ArcGIS Pro

Creating Selective Focus in your Map

In photography, selective focus is a technique in which the subject of the image is made clear, while the remainder of the image is out of focus. This technique is used to draw the eye of the viewer to the part of the photograph the photographer wishes to be observed.


clear image
out of focus image
Selective focus in photography can be used to bring attention to a subject - Photo by Ian Dooley on Unsplash

When creating maps, it is often important to use similar techniques to guide a user’s attention to the focus area of a map, while making the contextual information more “out of focus”.

One way this type of visual hierarchy can be achieved in mapmaking is by isolating and enclosing the area of interest using a buffer or vignette and masking or darkening the background.

A good example of the need for some ‘selective focus‘ came about recently as the Africa GeoPortal was about to be launched.

The web maps initially display at small scale. To help focus on the continent of Africa, we quickly created a buffered mask in ArcGIS Pro, produced and uploaded a vector tile package, then published it as a tile layer. Finally, the buffered mask was added to many of the Africa Living Atlas web maps.

map pf Africa and surrounding continents
map of african continent only

In addition to creating some ‘selective focus’, we also get the added benefit of establishing a sense of cohesiveness between the various maps. The repeated use of the buffered mask reinforces the sense that we are looking at an atlas and the subject of the atlas is Africa.

The method for creating the mask is straightforward and can be used to highlight any area of interest in your web maps or projects. Here are the steps:

  1. Create a new ArcGIS Pro project.
  2. Create or add a feature class of your area of interest (AOI).
  3. Use the Multiple Ring Buffer tool to buffer a distance around your AOI. You need to establish the distance and number of rings. For an AOI the size of the continent of Africa, a buffer distance extending 250 kilometers beyond the coastline was chosen and each ring of the buffer was determined to be 5 kilometers (resulting in 50 rings). A smaller AOI would require a smaller ring size/number of rings and a smaller overall buffer distance. Ensure that Outside Polygons Only is checked on so that the resulting feature class includes only the ringed buffer, not the AOI.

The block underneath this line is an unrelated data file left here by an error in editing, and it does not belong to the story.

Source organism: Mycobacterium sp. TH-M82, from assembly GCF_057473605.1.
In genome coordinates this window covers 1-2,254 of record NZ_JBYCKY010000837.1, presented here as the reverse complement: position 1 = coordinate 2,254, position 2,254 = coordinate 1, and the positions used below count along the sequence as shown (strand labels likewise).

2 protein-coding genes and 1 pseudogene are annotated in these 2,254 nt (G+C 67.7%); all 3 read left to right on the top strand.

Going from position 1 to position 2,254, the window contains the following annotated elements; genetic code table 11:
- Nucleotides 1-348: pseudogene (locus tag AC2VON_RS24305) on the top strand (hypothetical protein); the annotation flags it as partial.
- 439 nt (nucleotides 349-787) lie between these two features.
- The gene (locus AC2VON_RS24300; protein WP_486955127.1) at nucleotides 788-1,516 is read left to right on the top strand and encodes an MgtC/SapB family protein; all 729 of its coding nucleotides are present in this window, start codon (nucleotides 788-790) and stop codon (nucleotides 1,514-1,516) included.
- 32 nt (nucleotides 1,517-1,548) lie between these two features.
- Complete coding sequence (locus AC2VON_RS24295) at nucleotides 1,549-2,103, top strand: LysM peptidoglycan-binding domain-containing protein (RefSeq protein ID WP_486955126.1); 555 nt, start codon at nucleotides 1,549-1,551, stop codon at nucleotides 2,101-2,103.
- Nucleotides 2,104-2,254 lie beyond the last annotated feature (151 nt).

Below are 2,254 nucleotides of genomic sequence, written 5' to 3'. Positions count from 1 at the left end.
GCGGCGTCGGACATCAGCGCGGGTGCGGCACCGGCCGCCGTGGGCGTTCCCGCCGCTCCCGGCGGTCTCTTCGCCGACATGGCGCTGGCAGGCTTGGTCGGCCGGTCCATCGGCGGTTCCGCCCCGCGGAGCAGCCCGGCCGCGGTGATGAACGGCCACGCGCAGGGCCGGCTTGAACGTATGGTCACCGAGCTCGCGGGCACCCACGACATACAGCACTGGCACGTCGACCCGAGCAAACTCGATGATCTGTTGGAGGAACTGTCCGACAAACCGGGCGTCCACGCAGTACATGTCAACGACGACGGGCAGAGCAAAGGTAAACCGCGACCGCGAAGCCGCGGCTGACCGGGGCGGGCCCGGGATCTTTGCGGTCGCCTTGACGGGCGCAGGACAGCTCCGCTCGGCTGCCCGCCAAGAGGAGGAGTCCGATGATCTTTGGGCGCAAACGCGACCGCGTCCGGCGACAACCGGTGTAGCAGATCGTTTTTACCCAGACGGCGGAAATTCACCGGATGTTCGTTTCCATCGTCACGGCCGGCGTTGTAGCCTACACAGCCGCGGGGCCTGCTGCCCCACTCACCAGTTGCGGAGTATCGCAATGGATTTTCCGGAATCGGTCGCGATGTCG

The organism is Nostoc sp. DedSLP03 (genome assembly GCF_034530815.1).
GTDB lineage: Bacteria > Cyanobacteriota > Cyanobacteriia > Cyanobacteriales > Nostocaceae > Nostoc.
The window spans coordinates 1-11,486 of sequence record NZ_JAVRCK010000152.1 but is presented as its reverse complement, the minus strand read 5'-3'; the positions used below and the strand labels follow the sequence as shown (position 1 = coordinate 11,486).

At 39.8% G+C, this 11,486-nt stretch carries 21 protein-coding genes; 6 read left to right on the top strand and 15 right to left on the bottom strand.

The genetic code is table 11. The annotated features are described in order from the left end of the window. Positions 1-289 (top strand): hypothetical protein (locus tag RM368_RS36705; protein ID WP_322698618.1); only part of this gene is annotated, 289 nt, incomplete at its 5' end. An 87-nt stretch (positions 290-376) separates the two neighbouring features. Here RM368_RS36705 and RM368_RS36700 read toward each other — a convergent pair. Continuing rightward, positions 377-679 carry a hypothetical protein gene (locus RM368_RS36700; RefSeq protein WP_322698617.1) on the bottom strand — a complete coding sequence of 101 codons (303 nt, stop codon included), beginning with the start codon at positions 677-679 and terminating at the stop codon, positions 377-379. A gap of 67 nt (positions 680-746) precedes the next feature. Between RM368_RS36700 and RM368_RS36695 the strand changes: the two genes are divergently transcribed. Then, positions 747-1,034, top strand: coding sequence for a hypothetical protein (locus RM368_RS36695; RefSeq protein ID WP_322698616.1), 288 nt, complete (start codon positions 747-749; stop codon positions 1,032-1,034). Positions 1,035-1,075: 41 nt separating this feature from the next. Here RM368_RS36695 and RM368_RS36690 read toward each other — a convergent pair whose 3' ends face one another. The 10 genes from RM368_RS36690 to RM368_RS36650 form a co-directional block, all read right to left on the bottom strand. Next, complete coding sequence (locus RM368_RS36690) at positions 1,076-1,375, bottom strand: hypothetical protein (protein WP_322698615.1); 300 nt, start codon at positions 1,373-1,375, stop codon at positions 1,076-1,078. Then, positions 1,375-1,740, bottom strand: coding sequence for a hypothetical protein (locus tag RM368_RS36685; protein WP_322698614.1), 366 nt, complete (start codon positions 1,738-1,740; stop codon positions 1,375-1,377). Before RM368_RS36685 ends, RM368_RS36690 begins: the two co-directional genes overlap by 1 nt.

multiple ring buffer tool dialog
  4. Once the distance is established and the Multiple Ring Buffer tool completes, the AOI is buffered again using the Buffer tool. The distance should be the same as the final distance from the multiple ring buffer. Side Type is set to full to include the AOI with the buffer. The resulting feature class will be used solely as the erase feature for step 5.
  5. Using the buffered feature class from the previous step, run the Erase tool. The buffered feature class should be the erase feature, while the input feature should be a simple polygonal feature class that covers the world. If you need a feature class that covers the global extent of the ArcGIS Online basemaps, you can access it here.
  6. The newly erased feature class and the Multiple Ring Buffered AOI feature class can now be symbolized. Give the erased feature class a single symbol RGB value of 0,0,0 (Hex #000000) with a 20% transparency.
  7. Change the buffered feature class’ Symbology to Unique Values and add all values. Highlight all values, format to remove outlines’ and change the color scheme type to ‘Continuous’ black with varying levels of transparency 99% – 20%. To use the buffered mask on lighter basemap styles, you can use the same scheme, then change the colors to white.
    symbology dialog
    color scheme editor dialog
    Alternatively, you can download the continuous black color scheme style (STYLX) created for the Africa GeoPortal. To add it to your ArcGIS Pro project,  click the Insert tab on the ribbon, then select Add Style from the Add drop-down menu.
    ArcGIS Pro Insert tab
  8. Once the symbology is established, create a group layer of the two feature classes. On the Metadata pane within the Map Properties, provide a title, tags, summary and a description for your map. Remove any extraneous content from the project.
  9. Run the Create Vector Tile Index tool.
    create vector tile index tool dialog
  10. Run the Create Vector Tile Package tool.
    create vector tile package tool dialog
  11. Run the Share Package tool.
    share package tool dialog
  12. Log into your ArcGIS account. The vector tile package is an item in your Content. Publish the vector tile layer by clicking  Publish on the vector tile package item page.
    vector tile package item page with Publish button
  13. Open the tile layer in a new map.
    tile layer item with Add to new map selected
  14. The tile layer appears above the basemap. Select your basemap, add any additional thematic data above or in between the mask and basemap, and Save as a web map.
    Image of map with Africa Mask (Dark) tile layer

This post was written by Cindy Prostak, the cartographer responsible for creating vector basemap designs such as Nova, Colored Pencil, and more.

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